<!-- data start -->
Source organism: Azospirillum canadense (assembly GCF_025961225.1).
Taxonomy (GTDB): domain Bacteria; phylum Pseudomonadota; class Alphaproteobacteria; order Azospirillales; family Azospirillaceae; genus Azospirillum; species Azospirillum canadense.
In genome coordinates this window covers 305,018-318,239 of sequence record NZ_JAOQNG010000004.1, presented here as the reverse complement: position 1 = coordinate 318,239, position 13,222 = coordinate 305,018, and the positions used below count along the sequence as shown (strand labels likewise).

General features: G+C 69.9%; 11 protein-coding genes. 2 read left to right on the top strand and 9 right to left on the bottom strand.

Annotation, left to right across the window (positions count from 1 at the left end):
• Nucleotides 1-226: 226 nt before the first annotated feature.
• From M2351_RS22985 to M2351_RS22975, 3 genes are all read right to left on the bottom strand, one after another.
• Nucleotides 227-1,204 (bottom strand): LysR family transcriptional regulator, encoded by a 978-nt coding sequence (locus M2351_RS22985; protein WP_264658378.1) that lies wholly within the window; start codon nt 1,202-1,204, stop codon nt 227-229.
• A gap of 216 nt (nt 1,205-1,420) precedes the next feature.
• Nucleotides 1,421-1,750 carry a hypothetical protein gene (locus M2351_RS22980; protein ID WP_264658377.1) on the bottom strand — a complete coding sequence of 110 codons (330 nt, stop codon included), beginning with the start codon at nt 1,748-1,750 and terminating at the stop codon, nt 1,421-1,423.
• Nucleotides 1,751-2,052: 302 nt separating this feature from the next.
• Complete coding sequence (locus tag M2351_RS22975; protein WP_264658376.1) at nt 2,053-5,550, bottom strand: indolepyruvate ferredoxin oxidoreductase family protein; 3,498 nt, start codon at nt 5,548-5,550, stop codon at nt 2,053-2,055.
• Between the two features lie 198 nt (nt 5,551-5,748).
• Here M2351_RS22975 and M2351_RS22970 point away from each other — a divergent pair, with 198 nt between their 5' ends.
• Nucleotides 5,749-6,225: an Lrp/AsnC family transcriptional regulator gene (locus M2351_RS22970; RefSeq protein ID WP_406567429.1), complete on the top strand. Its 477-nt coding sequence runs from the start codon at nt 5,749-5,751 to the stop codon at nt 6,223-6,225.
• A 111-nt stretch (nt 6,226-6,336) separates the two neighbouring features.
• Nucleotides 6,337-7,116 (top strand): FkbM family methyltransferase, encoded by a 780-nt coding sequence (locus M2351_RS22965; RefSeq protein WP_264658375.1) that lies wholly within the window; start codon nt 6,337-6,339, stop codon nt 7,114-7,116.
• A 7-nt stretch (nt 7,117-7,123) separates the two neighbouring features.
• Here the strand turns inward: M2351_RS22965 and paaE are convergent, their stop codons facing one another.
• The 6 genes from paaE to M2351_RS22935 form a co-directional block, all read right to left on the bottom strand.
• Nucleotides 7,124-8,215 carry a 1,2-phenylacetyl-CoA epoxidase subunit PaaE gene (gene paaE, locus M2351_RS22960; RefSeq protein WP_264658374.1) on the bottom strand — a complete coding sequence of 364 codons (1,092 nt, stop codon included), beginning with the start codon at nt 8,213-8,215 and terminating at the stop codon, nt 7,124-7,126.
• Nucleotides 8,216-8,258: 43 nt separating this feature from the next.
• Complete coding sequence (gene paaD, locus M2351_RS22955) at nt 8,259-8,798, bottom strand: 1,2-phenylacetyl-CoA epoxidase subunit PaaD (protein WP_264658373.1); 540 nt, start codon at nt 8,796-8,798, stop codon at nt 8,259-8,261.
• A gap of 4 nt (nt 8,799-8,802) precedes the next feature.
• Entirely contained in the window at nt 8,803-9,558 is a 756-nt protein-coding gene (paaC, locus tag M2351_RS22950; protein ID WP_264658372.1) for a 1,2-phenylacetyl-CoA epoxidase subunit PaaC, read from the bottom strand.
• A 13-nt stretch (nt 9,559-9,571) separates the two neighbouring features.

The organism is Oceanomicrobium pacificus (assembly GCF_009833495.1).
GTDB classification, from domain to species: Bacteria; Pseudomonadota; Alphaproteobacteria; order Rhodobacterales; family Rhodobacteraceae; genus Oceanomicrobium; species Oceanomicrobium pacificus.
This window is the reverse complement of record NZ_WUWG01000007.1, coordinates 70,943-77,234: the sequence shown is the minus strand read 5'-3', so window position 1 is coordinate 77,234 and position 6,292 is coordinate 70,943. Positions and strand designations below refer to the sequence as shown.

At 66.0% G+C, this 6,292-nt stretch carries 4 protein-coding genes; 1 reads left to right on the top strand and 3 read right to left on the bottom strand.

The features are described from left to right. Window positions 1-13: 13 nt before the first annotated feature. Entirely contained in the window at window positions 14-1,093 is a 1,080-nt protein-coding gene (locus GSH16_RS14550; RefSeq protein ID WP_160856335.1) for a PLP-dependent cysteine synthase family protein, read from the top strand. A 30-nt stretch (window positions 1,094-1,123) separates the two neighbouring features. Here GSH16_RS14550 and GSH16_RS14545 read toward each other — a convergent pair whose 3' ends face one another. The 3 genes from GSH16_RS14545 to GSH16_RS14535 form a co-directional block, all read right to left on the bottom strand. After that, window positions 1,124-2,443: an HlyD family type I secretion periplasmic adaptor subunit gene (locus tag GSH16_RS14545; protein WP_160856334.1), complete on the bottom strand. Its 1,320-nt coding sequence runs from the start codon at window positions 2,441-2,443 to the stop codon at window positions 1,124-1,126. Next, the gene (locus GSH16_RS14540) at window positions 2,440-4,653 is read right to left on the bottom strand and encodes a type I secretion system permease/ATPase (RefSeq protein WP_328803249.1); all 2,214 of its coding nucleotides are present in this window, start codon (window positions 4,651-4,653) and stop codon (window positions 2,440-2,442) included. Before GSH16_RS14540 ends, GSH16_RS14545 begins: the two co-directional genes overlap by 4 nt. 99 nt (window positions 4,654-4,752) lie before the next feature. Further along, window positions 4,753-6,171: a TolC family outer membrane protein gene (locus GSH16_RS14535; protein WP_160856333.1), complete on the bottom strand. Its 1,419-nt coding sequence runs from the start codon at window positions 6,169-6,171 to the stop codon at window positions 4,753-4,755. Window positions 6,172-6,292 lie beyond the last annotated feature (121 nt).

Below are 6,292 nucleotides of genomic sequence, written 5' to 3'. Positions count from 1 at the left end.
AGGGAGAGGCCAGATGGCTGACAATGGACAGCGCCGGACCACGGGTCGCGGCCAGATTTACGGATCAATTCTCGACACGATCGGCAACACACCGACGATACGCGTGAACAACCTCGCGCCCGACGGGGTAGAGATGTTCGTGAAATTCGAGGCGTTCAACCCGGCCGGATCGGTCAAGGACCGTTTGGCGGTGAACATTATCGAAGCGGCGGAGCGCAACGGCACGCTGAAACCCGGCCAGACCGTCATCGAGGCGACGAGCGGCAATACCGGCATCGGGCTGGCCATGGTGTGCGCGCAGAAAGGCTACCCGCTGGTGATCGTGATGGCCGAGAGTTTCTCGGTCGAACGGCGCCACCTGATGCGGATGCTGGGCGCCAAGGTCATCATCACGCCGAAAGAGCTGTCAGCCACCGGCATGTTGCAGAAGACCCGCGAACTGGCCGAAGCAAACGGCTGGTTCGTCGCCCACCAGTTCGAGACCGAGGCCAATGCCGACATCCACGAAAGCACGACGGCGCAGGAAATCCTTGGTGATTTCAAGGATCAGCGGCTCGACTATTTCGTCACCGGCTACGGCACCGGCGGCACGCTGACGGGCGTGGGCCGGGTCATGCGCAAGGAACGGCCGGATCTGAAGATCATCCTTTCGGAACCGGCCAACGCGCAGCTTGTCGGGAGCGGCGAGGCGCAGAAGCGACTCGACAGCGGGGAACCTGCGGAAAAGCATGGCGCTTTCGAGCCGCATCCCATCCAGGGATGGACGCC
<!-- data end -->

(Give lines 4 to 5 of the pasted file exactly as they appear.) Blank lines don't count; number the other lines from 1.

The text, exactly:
General features: G+C 69.9%; 11 protein-coding genes. 2 read left to right on the top strand and 9 right to left on the bottom strand.

Annotation, left to right across the window (positions count from 1 at the left end):